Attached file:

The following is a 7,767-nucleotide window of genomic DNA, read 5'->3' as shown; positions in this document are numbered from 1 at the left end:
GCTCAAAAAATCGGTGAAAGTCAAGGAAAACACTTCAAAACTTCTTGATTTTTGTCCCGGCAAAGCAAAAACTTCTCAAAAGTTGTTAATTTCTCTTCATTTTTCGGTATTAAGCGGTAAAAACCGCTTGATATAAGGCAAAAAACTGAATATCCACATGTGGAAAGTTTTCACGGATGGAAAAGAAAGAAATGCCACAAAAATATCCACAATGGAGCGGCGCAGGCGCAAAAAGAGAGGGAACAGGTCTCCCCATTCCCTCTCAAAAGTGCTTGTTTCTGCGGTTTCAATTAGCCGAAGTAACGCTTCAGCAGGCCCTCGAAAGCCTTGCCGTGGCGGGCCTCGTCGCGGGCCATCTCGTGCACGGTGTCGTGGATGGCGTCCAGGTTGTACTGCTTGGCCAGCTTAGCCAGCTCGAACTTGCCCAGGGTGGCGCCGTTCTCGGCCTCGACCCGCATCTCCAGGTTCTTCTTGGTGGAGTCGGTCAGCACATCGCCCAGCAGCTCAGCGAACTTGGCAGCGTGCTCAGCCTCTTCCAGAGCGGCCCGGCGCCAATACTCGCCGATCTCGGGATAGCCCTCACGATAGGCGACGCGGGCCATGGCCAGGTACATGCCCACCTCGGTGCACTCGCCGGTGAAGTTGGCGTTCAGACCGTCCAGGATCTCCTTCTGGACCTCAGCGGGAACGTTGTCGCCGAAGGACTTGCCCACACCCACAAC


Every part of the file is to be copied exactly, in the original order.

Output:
The following is a 7,767-nucleotide window of genomic DNA, read 5'->3' as shown; positions in this document are numbered from 1 at the left end:
GCTCAAAAAATCGGTGAAAGTCAAGGAAAACACTTCAAAACTTCTTGATTTTTGTCCCGGCAAAGCAAAAACTTCTCAAAAGTTGTTAATTTCTCTTCATTTTTCGGTATTAAGCGGTAAAAACCGCTTGATATAAGGCAAAAAACTGAATATCCACATGTGGAAAGTTTTCACGGATGGAAAAGAAAGAAATGCCACAAAAATATCCACAATGGAGCGGCGCAGGCGCAAAAAGAGAGGGAACAGGTCTCCCCATTCCCTCTCAAAAGTGCTTGTTTCTGCGGTTTCAATTAGCCGAAGTAACGCTTCAGCAGGCCCTCGAAAGCCTTGCCGTGGCGGGCCTCGTCGCGGGCCATCTCGTGCACGGTGTCGTGGATGGCGTCCAGGTTGTACTGCTTGGCCAGCTTAGCCAGCTCGAACTTGCCCAGGGTGGCGCCGTTCTCGGCCTCGACCCGCATCTCCAGGTTCTTCTTGGTGGAGTCGGTCAGCACATCGCCCAGCAGCTCAGCGAACTTGGCAGCGTGCTCAGCCTCTTCCAGAGCGGCCCGGCGCCAATACTCGCCGATCTCGGGATAGCCCTCACGATAGGCGACGCGGGCCATGGCCAGGTACATGCCCACCTCGGTGCACTCGCCGGTGAAGTTGGCGTTCAGACCGTCCAGGATCTCCTTCTGGACCTCAGCGGGAACGTTGTCGCCGAAGGACTTGCCCACACCCACAAC